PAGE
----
infrared) range. Due to their low transmission in LWIR range these materials are good candidate for solarization application. In the table we report a summary of the functional properties of the films according to the radiometric tests planned for the project, with the value of thermicity that indicates the capability of the coverage film to confine the thermal energy in the soil. The agronomic performances have been measured, together with mechanical properties and degradation behaviour. As for the mechanical properties of the studied films, it is important to underline that when we spray a polymer solution on soil we obtain a sort of coating, so, we cannot apply the classical way to characterize this type of materials as the sample is dirty and not homogeneous. A coating is not a self-standing material, it takes its support from the soil beneath, it is less sensitive to wind and it does not need to be folded into the soil for stability. Moreover, sticking on the soil, in case of damage, the fracture propagation follows a totally different path. Due to this behaviour, we are forced to recognize a new method to evaluate the mechanical response during time. We set up a ‘‘puncture test’’, a test in which the specimens, taken at different times, are penetrated by a dart until the laceration of the same occurs. We can apply this new test to PSS and alginate-based samples, but not to chitosan-based materials. In this last case it was impossible to take significant samples to

be tested, probably because chitosan interacts very strongly with fillers and soil. In the case of alginate-based materials, it is possible to individuate a quite regular trend toward lower values both of the load and of the displacements as reported in Fig. 5(A) and (B). This outline is consistent with the loosing of plasticizer during the time of permanence of the coating on the soil; so the film, resulting more rigid shows both a lower resistance to rupture and a lower displacement. In the case of PSS-based film we noted the same behaviour, but the values are higher, because the material is stronger than alginate-based (see Fig. 6(A) and (B)). The results seem to confirm the technical feasibility of such approach in developing a sustainable plasticulture. In order to give a better understanding of the materials proposed we believe that it is useful to report also some mechanical and optical properties of a traditional film and another biodegradable film (see Table 3). One of the activities planned for the project was the acquisition of information about the degradation of the films. Normally in order to study this process several pictures are taken at different times and then analysed. The comparison between the photos of the first week, of the second one and so on, indicate that the film is modifying itself. The novelty that we

Table 2 Averaged values of light transmission in the ultravioletevisibleenear infraredeinfrared regions and an estimation of thermicity value Film

Light transmission in PAR (%) (400e700 nm)

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PSS Spray Alginate/Starch C./Glycerol Alginate/PolyGlycerol Chitosan/PolyGlycerol

91 96 3,3 94

90 95 69 95

0,98 2,43 4,92 1,05

98 97 94 98

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introduced is the use of thermography to monitor the degradation. This approach allows us to evaluate the local modifications of the material investigated as a function of time and according to the changing of the thermal properties induced by the degradation dynamics. This means that the degradation induces structural modifications (including the decrease of the film thickness) thus resulting in a variation of the thermal capacity of the film. In our experiment we put some of the materials of interest on soil in open fields. The main characteristic of these materials is that they are originally liquid and they are sprayed on soil and immediately after they cross-link into a film state. This is the first time that sprayable films are proposed in agriculture for mulching soil instead of the traditional plastic ones. The IR thermal camera which we employed is an FTI6 supplied by Land Co. which provides accurate and highly stable industrial radiometric imaging and temperature measurement from 20 to 2000  C with a spectral response ranging from 3.2 to 4.2 mm and a display resolution of 0.1  C. 3. Results and discussion Through an IR thermal camera we monitored the state of the films (shown in Fig. 7) for two weeks and we analysed the thermal images to detect the continuous changing of them [13,14], studying also the temperature profiles in a selected target area of each material.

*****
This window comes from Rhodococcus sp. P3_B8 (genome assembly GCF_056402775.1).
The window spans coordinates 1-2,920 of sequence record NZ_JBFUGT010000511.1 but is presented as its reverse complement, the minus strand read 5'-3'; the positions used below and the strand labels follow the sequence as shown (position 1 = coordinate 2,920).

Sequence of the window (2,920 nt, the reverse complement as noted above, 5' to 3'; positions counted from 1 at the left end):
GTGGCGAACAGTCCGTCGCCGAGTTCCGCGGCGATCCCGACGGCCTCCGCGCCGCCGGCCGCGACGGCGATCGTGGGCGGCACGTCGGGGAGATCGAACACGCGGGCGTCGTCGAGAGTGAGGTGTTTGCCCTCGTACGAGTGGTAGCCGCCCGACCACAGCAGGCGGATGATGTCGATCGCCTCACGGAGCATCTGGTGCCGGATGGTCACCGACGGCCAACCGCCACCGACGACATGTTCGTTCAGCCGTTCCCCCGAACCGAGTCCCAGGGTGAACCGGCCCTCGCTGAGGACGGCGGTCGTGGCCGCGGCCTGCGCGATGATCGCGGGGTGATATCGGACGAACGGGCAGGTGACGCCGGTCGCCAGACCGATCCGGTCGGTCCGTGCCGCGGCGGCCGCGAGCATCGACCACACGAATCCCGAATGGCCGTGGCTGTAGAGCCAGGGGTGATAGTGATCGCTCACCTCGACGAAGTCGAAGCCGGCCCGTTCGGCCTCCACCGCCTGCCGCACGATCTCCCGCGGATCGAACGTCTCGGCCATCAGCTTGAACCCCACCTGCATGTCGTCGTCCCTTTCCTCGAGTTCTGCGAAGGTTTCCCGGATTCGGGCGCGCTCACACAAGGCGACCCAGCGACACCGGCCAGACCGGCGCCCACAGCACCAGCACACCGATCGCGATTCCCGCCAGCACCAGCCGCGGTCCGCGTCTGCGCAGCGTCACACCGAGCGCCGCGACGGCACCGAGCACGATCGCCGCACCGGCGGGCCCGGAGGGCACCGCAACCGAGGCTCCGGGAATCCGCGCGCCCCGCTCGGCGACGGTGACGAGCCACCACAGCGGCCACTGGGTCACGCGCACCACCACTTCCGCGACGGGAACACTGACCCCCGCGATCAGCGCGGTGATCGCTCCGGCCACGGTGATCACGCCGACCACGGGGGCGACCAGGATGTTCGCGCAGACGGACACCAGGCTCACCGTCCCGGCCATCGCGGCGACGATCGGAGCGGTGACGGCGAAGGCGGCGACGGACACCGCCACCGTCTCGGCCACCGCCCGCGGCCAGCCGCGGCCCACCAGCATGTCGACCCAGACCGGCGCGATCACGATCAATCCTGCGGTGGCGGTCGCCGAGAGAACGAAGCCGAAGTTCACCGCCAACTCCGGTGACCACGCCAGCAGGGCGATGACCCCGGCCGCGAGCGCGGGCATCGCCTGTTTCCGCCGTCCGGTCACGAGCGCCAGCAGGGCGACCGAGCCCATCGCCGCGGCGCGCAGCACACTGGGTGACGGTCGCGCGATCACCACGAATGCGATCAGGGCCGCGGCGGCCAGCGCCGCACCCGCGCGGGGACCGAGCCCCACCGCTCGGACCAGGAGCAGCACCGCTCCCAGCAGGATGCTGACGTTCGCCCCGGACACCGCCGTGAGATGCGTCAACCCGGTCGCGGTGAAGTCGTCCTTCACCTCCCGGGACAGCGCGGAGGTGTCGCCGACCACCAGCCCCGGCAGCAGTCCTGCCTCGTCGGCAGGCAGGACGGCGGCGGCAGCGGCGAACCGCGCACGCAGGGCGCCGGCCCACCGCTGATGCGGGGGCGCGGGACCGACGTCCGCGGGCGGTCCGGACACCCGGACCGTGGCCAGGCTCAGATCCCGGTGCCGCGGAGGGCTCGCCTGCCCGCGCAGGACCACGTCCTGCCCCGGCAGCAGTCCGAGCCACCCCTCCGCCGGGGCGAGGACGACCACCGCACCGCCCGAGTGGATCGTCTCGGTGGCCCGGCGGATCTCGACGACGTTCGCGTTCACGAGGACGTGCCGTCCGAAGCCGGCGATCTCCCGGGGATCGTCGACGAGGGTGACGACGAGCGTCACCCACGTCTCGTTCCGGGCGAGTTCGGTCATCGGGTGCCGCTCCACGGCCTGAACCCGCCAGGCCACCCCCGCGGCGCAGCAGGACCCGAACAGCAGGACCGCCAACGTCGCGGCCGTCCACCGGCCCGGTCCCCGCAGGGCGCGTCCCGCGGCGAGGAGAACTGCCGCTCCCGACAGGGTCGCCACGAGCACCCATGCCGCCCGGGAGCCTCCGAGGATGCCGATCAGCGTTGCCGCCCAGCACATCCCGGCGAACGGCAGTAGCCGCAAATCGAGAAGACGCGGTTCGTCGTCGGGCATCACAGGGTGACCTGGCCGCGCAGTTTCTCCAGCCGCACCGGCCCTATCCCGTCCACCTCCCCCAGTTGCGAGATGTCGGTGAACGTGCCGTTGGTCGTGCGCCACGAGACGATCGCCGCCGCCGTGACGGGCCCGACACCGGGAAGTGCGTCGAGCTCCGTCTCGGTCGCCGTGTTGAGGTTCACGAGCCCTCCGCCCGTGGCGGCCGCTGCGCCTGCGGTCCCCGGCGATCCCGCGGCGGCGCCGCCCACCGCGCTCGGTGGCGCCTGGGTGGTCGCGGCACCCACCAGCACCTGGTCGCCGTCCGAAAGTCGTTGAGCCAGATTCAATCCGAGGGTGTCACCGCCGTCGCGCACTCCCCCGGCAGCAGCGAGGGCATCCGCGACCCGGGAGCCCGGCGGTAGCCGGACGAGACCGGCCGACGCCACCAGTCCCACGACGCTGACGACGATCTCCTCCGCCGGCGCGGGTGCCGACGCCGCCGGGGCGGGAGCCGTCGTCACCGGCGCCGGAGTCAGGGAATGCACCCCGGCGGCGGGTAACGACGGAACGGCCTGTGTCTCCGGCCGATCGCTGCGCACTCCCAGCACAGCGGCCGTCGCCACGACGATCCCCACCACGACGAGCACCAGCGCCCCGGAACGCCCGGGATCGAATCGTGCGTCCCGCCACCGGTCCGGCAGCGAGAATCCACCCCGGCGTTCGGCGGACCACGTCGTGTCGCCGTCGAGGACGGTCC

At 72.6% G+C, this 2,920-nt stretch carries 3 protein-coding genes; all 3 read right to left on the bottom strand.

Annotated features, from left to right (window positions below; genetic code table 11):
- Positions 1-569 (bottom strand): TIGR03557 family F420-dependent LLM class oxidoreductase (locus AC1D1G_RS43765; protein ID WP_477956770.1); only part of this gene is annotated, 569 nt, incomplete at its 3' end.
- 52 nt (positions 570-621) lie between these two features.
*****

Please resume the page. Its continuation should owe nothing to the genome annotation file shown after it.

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In Figs. 8 and 9 we report as an example the images after an elaboration describing the dynamic process of the degradation of a PSS spray and of the alginate-based spray, respectively. In Fig. 10, it is reported the ratio of the average temperature (Tm) per unit area (TA) of the films on the soil temperature as a function of time. Tm is the average temperature of the whole film and TA is the temperature of a single area where the degradation is in progress. The value of this ratio decreases according to the degradation rate. In the case of the curves (a) and (b) of Fig. 10, a degradation process doesn’t appear (the ratio Tm/TA is quite constant); while the curves (c) and (d) exhibit clear degradation arising in the area A of the considered Table 3 Comparison of mechanical and optical properties of a traditional material (Goblin LDPE) and a commercial biodegradable film (Mater B) Mechanical properties Creep MD (Mpa) Creep TD (Mpa) Elongation MD (%) Elongation TD (%) Trouser Tear test (N/mm) Optical properties IR Thermal Retention (%) Total PAR 400-700 Diffused PAR (%)